The Father of Periodization
Dr. Tudor Bompa has been said many times to have revolutionized western training with his theories of periodization in Romania, 1963. The effects are seen and practice today by every serious athlete. In his books he explains the practical use of periodization in diet and training programs. His text are generally easy to follow for a reader with a foundation of strength training basics and terms. His fourth edition Periodization should be reserved for advanced trainees and coaches to solidify their knowledge of Bompa’s theories.
Bompa has devoted a lifetime to his research in strength training and conditioning. He was a competitive rower in Melbourne, Australia in the 1956 Olympic Games and awarded a silver medal at the 1958 European Championships which were held in Poland. Today Bompa works as a professor at York University in Toronto Ontario. Aside from preaching his sound training theories in over 30 countries, he has also worked with athletes in 11 Olympic Games and World Championships while molding 22 national champions and gold medalist.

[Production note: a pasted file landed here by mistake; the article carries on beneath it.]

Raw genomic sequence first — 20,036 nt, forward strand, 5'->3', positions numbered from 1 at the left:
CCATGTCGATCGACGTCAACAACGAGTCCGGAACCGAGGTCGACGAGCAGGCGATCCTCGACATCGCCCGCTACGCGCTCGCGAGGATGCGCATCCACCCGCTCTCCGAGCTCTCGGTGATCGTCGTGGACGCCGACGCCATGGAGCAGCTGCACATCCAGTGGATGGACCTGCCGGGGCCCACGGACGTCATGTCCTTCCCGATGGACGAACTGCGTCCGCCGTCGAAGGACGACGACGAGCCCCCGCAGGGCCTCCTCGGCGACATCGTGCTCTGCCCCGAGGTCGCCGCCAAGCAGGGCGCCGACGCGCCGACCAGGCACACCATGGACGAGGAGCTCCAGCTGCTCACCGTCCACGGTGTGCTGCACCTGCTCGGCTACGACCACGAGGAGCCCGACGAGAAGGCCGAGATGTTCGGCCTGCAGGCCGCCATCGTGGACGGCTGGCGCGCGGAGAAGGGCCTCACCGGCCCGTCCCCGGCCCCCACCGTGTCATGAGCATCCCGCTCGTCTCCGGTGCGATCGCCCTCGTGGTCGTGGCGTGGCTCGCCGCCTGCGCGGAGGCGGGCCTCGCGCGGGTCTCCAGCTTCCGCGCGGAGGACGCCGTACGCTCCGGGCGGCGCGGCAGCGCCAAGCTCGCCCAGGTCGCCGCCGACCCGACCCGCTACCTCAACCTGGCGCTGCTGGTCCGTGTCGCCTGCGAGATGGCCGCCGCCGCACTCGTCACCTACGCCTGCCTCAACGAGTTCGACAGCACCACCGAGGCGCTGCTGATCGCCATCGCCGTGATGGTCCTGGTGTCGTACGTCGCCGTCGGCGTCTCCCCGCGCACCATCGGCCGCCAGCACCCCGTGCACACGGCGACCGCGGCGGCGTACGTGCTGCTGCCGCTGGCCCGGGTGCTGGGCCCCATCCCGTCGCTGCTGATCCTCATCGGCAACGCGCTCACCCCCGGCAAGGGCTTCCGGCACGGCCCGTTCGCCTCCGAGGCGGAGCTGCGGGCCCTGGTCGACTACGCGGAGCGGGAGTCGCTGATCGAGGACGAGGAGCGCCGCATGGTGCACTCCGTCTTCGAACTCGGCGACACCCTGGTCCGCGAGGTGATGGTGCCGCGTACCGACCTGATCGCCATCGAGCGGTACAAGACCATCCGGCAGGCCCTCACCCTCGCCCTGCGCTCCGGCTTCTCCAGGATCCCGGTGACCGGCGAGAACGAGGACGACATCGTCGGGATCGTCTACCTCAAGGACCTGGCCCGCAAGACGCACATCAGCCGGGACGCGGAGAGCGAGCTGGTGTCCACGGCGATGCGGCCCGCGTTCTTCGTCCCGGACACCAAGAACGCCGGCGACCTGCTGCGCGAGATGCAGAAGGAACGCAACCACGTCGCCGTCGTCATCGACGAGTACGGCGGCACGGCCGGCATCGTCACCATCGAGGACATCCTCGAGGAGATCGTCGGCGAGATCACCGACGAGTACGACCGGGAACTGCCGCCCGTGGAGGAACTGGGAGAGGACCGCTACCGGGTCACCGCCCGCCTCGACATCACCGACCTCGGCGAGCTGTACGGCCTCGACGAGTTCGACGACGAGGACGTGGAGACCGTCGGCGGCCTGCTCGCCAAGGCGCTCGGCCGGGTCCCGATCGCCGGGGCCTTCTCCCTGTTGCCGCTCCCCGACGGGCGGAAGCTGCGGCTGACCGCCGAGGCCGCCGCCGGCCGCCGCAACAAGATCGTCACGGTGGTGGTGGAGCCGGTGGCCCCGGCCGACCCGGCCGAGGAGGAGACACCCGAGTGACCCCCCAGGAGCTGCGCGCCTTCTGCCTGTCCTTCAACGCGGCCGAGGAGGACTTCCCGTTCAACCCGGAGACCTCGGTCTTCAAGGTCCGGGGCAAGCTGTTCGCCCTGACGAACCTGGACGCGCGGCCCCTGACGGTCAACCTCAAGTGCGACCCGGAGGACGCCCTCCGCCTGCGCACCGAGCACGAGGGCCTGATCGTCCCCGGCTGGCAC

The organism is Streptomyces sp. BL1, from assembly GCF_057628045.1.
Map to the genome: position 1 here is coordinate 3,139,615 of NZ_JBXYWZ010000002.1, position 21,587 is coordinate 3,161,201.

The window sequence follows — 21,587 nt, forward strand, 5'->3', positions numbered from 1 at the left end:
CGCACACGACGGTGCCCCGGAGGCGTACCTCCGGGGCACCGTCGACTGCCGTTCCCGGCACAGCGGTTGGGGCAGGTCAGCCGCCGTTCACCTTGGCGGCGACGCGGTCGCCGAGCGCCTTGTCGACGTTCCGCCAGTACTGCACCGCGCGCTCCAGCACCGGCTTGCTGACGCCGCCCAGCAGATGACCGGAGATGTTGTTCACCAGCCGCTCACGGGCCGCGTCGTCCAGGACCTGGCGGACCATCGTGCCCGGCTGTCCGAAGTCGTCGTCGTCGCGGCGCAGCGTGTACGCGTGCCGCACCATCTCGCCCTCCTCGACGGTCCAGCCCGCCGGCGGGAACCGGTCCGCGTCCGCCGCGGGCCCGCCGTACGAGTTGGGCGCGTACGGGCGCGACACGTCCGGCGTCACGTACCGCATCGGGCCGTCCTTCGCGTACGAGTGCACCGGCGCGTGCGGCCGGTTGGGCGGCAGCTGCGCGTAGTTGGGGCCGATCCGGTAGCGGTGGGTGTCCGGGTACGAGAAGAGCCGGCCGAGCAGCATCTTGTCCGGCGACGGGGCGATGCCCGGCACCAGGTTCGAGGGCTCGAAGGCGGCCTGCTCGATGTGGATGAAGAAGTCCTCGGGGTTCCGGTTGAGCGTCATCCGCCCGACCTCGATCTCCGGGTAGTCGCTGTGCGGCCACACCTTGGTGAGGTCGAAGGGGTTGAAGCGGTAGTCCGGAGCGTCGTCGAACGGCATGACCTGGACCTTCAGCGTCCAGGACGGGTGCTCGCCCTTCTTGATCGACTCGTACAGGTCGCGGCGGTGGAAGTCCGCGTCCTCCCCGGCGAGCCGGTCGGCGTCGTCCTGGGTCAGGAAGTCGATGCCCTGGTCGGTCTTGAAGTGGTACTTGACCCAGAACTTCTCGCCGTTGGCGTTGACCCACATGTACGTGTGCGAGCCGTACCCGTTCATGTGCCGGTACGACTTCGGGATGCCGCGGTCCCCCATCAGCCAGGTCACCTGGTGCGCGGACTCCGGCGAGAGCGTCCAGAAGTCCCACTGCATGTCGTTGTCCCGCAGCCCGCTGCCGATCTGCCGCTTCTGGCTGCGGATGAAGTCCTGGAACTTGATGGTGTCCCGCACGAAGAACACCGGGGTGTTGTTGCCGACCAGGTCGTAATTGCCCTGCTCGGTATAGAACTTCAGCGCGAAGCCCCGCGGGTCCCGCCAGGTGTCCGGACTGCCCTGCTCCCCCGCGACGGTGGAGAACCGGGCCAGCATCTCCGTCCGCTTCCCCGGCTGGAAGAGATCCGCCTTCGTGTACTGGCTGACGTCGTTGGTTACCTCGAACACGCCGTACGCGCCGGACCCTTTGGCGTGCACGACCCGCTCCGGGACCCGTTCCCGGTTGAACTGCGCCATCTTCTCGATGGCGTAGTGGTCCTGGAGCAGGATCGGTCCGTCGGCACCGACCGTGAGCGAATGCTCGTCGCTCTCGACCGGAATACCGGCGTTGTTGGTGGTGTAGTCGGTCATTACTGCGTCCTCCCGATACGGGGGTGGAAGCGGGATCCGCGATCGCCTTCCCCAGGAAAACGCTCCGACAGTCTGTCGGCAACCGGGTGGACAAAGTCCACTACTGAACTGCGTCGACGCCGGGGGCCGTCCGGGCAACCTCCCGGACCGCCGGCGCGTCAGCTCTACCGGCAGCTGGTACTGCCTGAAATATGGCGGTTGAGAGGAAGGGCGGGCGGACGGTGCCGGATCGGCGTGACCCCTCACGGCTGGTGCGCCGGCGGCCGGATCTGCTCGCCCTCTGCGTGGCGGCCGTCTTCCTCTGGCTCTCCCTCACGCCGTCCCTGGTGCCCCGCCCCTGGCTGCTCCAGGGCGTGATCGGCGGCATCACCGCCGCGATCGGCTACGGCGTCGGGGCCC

He first gained interest in strength training as a track and field athlete, later he became more involved in rowing and cross country skiing events. It was during the 1960′s that he pioneered the integration of sports-specific strength development. Fellow athletes were astounded to see how Bompa’s gains in upper and lower body strength manifested itself during a race. Especially the force he could exert with his arms. During 1963 Bompa was asked to train a nationally ranked javelin thrower. She set a new world record and became an Olympic champion with his training guidance and supervision. For Bompa, this was just a beginning of an innovative career in strength training and conditioning.
Any serious athlete will find publications by Dr. Bompa informative as well as rewarding.